What will you learn?
On this page you will learn the differences between primary (original documents) and secondary and tertiary sources.
Watch the short videos and read the content to make sure you recognise primary, secondary and tertiary resources.
Primary sources contain information which is original, and can often be the most up-to-date information available. Primary sources will be written or produced by people who were directly involved in the research or events being presented and described in those sources.
Primary sources are records that provide first-hand testimony or evidence of an event, action, topic, or time period. Primary sources are usually created by individuals that directly experience an event or topic, and record their experience through photographs, videos, memoirs, correspondence, oral histories, or autobiographies.
Primary sources include:
- Research reports
- Unpublished lab notes
- Journal articles (specific types - original research)
- Company information
- Parliamentary debates and papers
- Websites, discussion forums and lists
- Audio recordings
- Conference papers
- Statistical data
- Bills, Acts and Explanatory Memoranda
- Letters, diaries, memories and autobiographies
- Historical manuscripts
Later sources (termed secondary or tertiary sources) add layers of interpretation which separate you from the actual event. Primary sources come in two forms: published and unpublished materials. Published editions can usually be found using library catalogues, but specialised finding aids may be required to locate unpublished works.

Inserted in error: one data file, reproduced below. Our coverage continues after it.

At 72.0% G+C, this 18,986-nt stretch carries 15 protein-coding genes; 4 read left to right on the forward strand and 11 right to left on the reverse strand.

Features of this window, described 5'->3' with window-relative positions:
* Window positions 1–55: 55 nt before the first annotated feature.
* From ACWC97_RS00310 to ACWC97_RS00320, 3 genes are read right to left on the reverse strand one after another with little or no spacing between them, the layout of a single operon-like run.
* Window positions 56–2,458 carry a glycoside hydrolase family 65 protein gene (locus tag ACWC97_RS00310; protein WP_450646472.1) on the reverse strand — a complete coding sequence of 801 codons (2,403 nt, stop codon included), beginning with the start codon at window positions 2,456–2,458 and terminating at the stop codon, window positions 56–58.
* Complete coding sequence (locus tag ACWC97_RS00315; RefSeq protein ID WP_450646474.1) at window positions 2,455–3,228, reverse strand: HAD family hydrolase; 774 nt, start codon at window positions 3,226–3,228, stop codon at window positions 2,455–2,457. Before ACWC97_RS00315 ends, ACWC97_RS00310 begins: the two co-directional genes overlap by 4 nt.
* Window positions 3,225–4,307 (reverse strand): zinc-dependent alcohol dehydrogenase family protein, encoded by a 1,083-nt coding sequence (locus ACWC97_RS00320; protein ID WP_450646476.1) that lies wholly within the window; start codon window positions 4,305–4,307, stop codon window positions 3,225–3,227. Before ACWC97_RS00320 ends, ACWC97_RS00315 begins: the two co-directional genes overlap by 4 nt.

Secondary literature is the mass of published materials that interpret, evaluate, or analyse the evidence derived from primary sources. Secondary sources provide a factual context or interpretative framework for your analysis.
Secondary resources take a wide range of forms:
- academic books.
- journal articles.
- annotations or commentaries on primary sources.
- magazine articles.
Tertiary resources summarise, abstract or index the information derived from primary or secondary sources. These sources can assist you to find background information on your topic (such as definitions, names and dates) or take you to relevant books and general articles.
Theses sources include:
- review articles.
Is it, or isn't it?
Figuring out whether something is a primary or secondary source can be tricky. Sometimes it's not clear cut. For more tips on what to look for, visit this helpful website from Yale University.
Choosing primary and secondary sources
JSTOR: Primary and secondary sources
This video (4.25 mins) created by JSTOR provides a broad definitions for primary and secondary sources that will help you use the JSTOR database effectively.
JSTOR Primary and Secondary Sources by JSTOR support